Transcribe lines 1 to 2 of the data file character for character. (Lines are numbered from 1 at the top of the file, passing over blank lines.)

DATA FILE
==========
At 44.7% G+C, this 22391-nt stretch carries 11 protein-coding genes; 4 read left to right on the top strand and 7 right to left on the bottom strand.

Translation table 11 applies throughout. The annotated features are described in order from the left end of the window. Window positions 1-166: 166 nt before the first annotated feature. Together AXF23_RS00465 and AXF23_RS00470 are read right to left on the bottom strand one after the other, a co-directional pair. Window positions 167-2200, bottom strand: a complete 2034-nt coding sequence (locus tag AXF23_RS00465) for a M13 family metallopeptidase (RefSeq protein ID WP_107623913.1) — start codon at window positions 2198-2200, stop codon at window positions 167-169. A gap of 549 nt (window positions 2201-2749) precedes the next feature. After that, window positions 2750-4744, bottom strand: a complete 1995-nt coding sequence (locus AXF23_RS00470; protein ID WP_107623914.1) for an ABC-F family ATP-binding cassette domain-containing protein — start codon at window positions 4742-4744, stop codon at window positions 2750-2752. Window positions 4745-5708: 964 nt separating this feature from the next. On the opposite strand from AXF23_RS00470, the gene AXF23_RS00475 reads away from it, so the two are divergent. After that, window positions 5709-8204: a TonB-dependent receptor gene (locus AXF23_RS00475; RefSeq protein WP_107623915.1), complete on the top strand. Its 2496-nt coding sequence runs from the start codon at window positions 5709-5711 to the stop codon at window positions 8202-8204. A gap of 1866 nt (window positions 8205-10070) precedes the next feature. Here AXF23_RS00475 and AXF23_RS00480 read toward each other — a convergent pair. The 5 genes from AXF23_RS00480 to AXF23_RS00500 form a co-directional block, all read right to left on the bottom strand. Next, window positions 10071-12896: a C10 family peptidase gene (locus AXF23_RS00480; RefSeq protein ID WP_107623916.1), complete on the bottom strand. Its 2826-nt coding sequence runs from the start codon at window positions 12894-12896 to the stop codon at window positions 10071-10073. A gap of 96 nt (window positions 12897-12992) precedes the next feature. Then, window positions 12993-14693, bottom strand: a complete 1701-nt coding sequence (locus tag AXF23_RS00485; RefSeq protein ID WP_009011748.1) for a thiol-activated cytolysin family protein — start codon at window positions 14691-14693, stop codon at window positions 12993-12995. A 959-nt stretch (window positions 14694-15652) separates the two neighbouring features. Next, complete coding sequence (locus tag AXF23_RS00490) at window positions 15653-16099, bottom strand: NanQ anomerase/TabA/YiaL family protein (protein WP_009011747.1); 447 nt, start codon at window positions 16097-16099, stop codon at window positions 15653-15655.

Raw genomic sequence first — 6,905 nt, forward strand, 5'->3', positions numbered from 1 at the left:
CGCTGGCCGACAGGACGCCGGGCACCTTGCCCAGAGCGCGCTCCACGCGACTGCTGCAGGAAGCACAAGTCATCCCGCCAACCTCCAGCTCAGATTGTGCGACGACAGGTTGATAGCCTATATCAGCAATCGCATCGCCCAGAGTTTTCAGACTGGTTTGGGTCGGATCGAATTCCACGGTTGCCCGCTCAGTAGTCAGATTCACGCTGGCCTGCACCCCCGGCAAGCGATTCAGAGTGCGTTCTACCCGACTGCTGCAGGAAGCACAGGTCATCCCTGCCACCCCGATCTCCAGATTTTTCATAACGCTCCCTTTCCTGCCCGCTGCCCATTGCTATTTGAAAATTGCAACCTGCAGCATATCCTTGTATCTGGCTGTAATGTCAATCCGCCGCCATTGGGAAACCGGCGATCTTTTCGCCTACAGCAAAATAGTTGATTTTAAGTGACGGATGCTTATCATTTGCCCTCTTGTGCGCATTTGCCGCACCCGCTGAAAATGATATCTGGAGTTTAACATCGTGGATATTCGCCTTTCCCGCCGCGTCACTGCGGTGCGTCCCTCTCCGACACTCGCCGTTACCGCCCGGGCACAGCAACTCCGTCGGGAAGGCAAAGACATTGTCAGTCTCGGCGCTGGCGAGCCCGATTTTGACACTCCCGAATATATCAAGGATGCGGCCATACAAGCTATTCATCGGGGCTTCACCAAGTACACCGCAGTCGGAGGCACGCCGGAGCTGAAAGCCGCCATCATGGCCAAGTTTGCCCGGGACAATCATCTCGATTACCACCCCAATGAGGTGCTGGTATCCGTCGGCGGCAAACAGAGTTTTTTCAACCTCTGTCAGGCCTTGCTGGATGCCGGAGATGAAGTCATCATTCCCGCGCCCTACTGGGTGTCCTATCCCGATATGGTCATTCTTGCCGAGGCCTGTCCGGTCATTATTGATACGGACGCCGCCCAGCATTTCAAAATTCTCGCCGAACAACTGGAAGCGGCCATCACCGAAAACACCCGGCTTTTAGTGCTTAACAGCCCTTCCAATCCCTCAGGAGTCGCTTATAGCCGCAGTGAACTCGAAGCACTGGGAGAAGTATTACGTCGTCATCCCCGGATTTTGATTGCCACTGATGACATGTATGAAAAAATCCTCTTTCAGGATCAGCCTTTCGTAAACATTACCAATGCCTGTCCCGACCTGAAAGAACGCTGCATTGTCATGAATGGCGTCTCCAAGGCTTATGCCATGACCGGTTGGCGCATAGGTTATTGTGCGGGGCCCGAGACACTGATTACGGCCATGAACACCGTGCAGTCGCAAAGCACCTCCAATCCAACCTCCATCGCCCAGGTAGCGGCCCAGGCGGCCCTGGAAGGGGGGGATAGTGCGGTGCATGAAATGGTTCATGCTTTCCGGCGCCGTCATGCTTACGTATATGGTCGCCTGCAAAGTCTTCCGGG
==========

At 44.7% G+C, this 22391-nt stretch carries 11 protein-coding genes; 4 read left to right on the top strand and 7 right to left on the bottom strand.

Translation table 11 applies throughout. The annotated features are described in order from the left end of the window. Window positions 1-166: 166 nt before the first annotated feature. Together AXF23_RS00465 and AXF23_RS00470 are read right to left on the bottom strand one after the other, a co-directional pair. Window positions 167-2200, bottom strand: a complete 2034-nt coding sequence (locus tag AXF23_RS00465) for a M13 family metallopeptidase (RefSeq protein ID WP_107623913.1) — start codon at window positions 2198-2200, stop codon at window positions 167-169. A gap of 549 nt (window positions 2201-2749) precedes the next feature. After that, window positions 2750-4744, bottom strand: a complete 1995-nt coding sequence (locus AXF23_RS00470; protein ID WP_107623914.1) for an ABC-F family ATP-binding cassette domain-containing protein — start codon at window positions 4742-4744, stop codon at window positions 2750-2752. Window positions 4745-5708: 964 nt separating this feature from the next. On the opposite strand from AXF23_RS00470, the gene AXF23_RS00475 reads away from it, so the two are divergent. After that, window positions 5709-8204: a TonB-dependent receptor gene (locus AXF23_RS00475; RefSeq protein WP_107623915.1), complete on the top strand. Its 2496-nt coding sequence runs from the start codon at window positions 5709-5711 to the stop codon at window positions 8202-8204. A gap of 1866 nt (window positions 8205-10070) precedes the next feature. Here AXF23_RS00475 and AXF23_RS00480 read toward each other — a convergent pair. The 5 genes from AXF23_RS00480 to AXF23_RS00500 form a co-directional block, all read right to left on the bottom strand. Next, window positions 10071-12896: a C10 family peptidase gene (locus AXF23_RS00480; RefSeq protein ID WP_107623916.1), complete on the bottom strand. Its 2826-nt coding sequence runs from the start codon at window positions 12894-12896 to the stop codon at window positions 10071-10073. A gap of 96 nt (window positions 12897-12992) precedes the next feature. Then, window positions 12993-14693, bottom strand: a complete 1701-nt coding sequence (locus tag AXF23_RS00485; RefSeq protein ID WP_009011748.1) for a thiol-activated cytolysin family protein — start codon at window positions 14691-14693, stop codon at window positions 12993-12995. A 959-nt stretch (window positions 14694-15652) separates the two neighbouring features. Next, complete coding sequence (locus tag AXF23_RS00490) at window positions 15653-16099, bottom strand: NanQ anomerase/TabA/YiaL family protein (protein WP_009011747.1); 447 nt, start codon at window positions 16097-16099, stop codon at window positions 15653-15655.